The American Interest


Posted: Jan 19, 2016 – 12:19 pm

While the US rearranges chairs around the table for another round of diplomacy over the fate of Syria in Geneva, Russia, Iran and their allies are rearranging the armies on the battlefield, undermining the very basis for the negotiating process the Americans are counting on. The AP reports:

In November, government troops broke a three-year siege of the Kweiras air base in the northern province of Aleppo, and in December they captured another air base, Marj al-Sultan, in an opposition stronghold near the capital, Damascus. Allied fighters from the Lebanon’s Shiite Hezbollah group, as well as Iranian military advisers and pro-government militias, have helped the army take several areas in and around Latakia province, the heartland of Assad’s minority Alawite sect, which dominates the military and government.

The latest victory came last week with the capture of the town of Salma, one of the most significant government advances since the Russian air campaign began. Overlooking the coast, it is only 12 kilometers (seven miles) from the border with Turkey, a key supporter of rebels in the area.“The Syrian army has shifted from a defensive mode to offense,” said Gerges. “Before the Russian intervention the army was bleeding, it was desperately trying to maintain its position, but now it has achieved major tactical gains on many fronts.”This does not bode well for the Geneva talks, as neither side will be interested in making compromises while the front lines are in a state of flux, Gerges added.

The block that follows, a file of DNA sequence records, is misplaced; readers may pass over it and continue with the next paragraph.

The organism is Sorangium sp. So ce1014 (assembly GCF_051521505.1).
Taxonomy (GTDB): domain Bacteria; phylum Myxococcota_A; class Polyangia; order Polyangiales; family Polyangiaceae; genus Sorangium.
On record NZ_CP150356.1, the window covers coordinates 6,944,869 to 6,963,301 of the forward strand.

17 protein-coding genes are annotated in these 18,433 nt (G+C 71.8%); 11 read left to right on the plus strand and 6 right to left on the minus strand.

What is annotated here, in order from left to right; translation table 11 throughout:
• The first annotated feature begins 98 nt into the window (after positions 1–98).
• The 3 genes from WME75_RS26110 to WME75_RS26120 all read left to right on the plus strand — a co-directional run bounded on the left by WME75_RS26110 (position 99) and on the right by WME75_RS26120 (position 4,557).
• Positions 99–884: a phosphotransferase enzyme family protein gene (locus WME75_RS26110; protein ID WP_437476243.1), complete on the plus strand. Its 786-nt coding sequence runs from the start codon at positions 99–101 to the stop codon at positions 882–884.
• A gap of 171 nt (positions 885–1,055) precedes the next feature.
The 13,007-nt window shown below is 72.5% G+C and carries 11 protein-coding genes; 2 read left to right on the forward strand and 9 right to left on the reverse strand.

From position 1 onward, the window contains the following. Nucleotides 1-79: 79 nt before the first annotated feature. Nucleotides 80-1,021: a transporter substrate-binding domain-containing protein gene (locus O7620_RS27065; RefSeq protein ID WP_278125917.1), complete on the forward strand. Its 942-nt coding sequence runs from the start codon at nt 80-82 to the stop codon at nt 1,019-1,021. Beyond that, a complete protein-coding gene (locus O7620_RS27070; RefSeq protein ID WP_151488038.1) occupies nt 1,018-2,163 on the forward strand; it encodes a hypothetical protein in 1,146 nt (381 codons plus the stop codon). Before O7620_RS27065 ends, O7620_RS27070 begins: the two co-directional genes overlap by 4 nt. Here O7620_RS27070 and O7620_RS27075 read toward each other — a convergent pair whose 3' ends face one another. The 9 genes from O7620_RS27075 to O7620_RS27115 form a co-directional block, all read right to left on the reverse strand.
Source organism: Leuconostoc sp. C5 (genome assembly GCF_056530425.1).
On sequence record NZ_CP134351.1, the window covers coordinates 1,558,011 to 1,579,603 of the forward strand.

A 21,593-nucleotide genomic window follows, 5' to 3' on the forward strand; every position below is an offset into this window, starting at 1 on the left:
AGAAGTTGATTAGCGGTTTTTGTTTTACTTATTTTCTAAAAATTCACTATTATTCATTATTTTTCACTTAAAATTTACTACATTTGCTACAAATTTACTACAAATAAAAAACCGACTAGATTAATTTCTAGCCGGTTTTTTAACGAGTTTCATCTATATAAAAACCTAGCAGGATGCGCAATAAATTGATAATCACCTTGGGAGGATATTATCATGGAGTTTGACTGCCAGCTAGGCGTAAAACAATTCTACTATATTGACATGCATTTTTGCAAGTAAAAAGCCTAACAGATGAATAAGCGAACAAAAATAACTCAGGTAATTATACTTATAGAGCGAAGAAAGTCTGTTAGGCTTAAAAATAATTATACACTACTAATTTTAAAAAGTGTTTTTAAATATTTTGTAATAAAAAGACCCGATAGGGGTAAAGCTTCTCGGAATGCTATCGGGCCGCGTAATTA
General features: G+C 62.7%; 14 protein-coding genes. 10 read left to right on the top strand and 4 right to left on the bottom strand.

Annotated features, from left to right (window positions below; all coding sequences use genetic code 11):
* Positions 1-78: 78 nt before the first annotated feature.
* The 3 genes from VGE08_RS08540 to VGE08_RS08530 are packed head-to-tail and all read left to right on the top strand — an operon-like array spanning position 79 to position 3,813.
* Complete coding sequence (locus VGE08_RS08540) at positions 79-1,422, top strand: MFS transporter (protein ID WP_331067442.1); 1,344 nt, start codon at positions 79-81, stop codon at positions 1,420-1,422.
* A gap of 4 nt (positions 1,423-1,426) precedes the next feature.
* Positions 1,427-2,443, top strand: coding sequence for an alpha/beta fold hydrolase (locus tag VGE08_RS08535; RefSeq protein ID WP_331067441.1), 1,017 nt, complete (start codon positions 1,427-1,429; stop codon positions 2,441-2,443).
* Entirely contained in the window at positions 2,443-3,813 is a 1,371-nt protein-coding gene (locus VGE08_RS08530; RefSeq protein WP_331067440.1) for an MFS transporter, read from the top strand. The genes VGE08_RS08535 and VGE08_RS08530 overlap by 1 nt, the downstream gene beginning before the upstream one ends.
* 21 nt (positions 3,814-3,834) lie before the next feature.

Noted Syria expert Joshua Landis put it more bluntly in an interview with the LA Times:

“Assad is winning. Russian air power [has] changed the entire dynamic of what’s going on, and it just gives the Syrian army an incredible boost. […] What I’m hearing from Damascus is that it has taken time to digest the new technology, for the Russians to get well situated, get the intelligence they require and know what they’re doing.”

It’s almost as if the Russians aren’t trying to help us—and it’s almost as if diplomacy disconnected from policy doesn’t really get you anywhere.